Seeing is believing in the things you see
Loving is believing in the ones you love
— peter yarrow
I had to go to a two-hour meeting today on learning to be a leader. One thing I know for sure is that when you’re averaging 15-minute miles, you don’t need to worry so much about being a leader. Just follow the headlamp up ahead.
I don’t remember much of it because it was at 1 p.m., way earlier than anyone should be awake. We had to give examples of people who said one thing and did another. One person near me said Lance Armstrong. Well, OK. But then she said Bill Clinton. Sadly, I wasn’t close enough to kick her. Blasphemy. Then we had to answer things like: How many months have 28 days? (all of them) and what 11-letter so people almost always spell incorrectly? (incorrectly.)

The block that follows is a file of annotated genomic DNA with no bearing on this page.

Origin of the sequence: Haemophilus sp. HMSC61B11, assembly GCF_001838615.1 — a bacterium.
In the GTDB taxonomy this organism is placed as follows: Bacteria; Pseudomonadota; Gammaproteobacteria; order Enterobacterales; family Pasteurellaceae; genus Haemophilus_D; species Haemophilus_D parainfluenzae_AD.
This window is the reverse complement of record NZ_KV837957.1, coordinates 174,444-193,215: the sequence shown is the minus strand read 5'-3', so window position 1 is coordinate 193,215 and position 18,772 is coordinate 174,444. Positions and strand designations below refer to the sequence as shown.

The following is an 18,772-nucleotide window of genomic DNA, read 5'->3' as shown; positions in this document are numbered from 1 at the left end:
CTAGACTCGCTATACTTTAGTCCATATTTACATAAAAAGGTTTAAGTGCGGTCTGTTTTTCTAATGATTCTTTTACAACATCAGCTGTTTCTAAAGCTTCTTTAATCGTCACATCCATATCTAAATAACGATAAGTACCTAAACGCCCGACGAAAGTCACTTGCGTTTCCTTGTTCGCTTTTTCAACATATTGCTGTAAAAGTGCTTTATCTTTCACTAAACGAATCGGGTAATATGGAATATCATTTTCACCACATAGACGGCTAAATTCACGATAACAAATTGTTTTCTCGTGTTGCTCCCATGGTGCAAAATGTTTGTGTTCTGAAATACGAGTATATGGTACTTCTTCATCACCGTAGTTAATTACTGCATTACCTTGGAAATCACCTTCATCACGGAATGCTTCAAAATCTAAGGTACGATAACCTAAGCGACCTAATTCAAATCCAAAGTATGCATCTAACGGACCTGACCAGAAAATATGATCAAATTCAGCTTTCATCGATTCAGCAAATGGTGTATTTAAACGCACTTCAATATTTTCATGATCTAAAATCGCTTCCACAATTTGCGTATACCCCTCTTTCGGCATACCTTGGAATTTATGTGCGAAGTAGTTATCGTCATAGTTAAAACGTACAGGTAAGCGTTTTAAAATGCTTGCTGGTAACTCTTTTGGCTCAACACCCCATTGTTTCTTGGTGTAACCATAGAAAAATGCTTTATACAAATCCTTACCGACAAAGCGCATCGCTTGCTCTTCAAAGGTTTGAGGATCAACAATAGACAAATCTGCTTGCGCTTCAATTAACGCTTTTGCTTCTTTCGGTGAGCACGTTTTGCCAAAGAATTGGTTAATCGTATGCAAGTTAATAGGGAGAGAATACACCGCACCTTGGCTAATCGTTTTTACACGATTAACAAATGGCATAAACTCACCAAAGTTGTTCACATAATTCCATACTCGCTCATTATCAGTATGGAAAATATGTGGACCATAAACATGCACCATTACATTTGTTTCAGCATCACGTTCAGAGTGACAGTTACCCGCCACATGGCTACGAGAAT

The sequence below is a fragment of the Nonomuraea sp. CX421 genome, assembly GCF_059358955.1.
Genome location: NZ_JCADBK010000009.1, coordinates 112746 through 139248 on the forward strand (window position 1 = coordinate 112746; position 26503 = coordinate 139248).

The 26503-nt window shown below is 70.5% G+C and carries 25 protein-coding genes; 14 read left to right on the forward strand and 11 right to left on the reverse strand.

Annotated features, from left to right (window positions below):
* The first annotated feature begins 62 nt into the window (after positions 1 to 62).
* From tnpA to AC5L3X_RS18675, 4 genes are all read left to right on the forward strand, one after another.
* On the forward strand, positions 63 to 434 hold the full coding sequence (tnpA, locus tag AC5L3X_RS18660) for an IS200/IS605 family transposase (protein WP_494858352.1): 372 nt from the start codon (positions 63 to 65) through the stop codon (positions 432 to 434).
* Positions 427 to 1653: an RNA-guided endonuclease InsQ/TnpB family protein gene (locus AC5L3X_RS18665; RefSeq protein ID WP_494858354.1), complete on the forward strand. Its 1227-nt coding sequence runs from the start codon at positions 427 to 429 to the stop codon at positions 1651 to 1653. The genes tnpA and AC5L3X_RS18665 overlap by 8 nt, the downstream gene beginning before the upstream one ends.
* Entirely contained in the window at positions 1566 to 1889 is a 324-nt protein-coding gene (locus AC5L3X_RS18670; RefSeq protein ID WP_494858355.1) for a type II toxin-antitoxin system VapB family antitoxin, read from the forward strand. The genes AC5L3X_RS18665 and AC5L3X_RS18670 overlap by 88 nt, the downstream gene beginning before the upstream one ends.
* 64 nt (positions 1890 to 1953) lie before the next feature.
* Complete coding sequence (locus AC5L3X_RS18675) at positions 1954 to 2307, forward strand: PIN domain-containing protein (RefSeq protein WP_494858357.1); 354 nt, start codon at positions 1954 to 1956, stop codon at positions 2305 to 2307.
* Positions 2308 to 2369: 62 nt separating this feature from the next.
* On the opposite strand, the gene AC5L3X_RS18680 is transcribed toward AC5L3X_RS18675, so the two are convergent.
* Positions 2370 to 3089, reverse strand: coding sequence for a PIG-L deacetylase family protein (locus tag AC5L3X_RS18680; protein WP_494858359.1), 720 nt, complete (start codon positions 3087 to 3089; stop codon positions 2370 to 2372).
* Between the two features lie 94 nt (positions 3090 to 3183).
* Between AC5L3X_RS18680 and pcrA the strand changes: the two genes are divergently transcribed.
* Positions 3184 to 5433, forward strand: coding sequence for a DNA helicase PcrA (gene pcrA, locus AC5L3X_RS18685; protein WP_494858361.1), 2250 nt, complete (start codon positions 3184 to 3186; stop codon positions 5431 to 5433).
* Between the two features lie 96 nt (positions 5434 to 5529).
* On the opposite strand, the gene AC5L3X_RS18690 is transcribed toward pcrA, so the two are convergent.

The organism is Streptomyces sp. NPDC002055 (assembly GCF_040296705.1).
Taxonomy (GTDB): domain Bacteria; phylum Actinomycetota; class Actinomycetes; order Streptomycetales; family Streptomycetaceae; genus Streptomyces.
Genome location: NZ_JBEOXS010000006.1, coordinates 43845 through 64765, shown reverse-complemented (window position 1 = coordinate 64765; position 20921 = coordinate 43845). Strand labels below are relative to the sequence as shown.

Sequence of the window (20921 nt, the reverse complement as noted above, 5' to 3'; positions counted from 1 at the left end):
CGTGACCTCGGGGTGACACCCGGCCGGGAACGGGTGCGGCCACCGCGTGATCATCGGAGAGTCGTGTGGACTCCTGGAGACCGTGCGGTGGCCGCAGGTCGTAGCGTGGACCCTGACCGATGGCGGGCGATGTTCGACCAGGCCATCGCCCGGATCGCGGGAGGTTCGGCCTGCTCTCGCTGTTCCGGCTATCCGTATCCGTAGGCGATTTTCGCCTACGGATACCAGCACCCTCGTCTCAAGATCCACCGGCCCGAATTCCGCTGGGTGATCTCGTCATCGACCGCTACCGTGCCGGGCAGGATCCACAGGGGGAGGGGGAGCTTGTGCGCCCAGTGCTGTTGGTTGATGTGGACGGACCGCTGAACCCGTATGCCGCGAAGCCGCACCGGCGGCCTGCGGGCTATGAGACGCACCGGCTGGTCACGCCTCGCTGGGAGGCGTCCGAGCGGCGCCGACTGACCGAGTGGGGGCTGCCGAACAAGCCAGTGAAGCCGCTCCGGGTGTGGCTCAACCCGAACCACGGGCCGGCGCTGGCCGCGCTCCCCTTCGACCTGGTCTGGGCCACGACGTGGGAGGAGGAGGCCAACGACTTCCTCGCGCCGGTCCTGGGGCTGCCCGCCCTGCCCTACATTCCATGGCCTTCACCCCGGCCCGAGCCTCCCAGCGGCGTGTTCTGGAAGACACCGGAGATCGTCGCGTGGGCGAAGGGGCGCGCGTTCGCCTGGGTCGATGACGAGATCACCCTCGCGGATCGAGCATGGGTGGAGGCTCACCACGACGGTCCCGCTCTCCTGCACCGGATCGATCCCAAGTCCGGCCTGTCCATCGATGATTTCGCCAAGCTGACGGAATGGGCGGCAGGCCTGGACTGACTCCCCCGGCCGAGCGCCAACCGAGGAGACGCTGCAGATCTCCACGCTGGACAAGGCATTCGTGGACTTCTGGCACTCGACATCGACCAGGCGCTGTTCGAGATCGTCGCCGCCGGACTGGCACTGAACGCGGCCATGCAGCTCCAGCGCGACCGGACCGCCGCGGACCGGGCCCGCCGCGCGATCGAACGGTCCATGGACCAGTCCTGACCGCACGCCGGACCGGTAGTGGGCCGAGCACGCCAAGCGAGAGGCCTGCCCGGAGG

I was thinking I wasn’t going to learn much. I was wrong. The end of the presentation was a short film by a National Geographic photographer with a simple message. When he started out, he always thought that seeing was believing. Only years later did he discover he had it backwards. Believing is seeing.
It’s only when you believe that you can see. You have to let go of your doubts and preconceived notions and know that there’s good in the world. You have to believe that. And then go looking for it.
In the old days of the Kerrville Folk Festival, Peter Yarrow always sang “The Unicorn Song,” whose chorus is at the top of this page. I always loved that sentiment, but I hadn’t thought about it for years. Until now.
Life is full of happiness and joy and beauty. We just get to busy in our routines to notice. We stop believing. And then we stop seeing.
It took a seminar in the wee hours of the afternoon to remind me. I’m still not sure what the point was supposed to be, but I know what I’ll take from it. I believe. And I’ll always try to take time to stop and smell the flowers. Even if they’re in a creepy puddle next to the bus station.
Thanks, National Geographic guy. But please have your shows later in the day …